Early IV Fluids Linked to Lower Mortality in Some Patients With Sepsis

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Early administration of intravenous fluids by paramedics was associated with a reduction in mortality in patients with sepsis who had a low initial systolic blood pressure.
Early administration of intravenous fluids by paramedics was associated with a reduction in mortality in patients with sepsis who had a low initial systolic blood pressure.

Patients with sepsis who are transported to the emergency department (ED) via ambulance who receive early administration of intravenous (IV) fluids by paramedics have lower mortality, but only if they have a low initial systolic blood pressure (eg, <100 mm Hg), according to study findings published in JAMA Network Open. There was no association between mortality and early fluid administration in patients with higher initial systolic blood pressures.

Early identification and initiation of treatment for sepsis are associated with reduced mortality rate in patients and early IV fluid resuscitation is recommended, but the optimal strategy for fluid administration remains controversial. In this study, researchers evaluated the association between initial blood pressure and the early administration of IV fluids in patients with sepsis transported to the hospital by emergency services and in-hospital mortality.

The cohort included 1871 patients with sepsis who were transported to the ED during a 1-year period. Of these patients, 54.2% received IV fluids administered by paramedics, while 7.6% received a saline lock, but no IV fluids, and 38.2% did not receive any IV fluids. The overall in-hospital mortality was 28.2% (n=528). The researchers found a significant association between IV fluids and mortality, but demonstrated that it was dependent on the patient's initial systolic blood pressure (range, 42-222 mm Hg; P <.001 for interaction).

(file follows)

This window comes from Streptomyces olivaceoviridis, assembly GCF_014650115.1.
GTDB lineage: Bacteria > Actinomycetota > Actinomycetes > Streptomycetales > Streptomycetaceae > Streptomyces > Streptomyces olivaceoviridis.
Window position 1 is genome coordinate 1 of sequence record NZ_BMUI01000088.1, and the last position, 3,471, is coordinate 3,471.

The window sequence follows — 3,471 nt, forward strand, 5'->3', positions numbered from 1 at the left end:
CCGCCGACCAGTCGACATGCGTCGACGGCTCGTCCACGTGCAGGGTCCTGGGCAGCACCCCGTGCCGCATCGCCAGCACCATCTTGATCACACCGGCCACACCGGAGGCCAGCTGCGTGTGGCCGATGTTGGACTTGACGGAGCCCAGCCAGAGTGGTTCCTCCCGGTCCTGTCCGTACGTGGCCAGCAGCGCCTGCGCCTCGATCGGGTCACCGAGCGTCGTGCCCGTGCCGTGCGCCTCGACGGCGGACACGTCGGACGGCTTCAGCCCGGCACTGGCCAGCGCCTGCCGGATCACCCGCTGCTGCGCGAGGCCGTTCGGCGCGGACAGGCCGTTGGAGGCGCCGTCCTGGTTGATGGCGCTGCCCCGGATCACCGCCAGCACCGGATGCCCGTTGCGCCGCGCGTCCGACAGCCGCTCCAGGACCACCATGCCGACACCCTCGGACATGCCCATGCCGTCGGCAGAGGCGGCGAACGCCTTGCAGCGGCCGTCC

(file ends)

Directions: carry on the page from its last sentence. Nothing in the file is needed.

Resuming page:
At the median systolic blood pressure for the cohort (125 mm Hg), receipt of IV fluids was not associated with mortality (odds ratio 1.4; 95% CI, 0.8-2.4) but decreased mortality was observed in patients with low initial systolic blood pressure (eg, <100 mm Hg) who received IV fluids. 

“Among patients with suspected sepsis, clinicians may consider administering intravenous fluids when the initial systolic blood pressure is low and a more restrictive approach to fluid resuscitation when systolic blood pressure is high,” wrote the researchers.

Reference

Lane DJ, Wunsch H, Saskin R, et al. Association between early intravenous fluids provided by paramedics and subsequent in-hospital mortality among patients with sepsis. JAMA Network Open. 2018;1(8):e185845.

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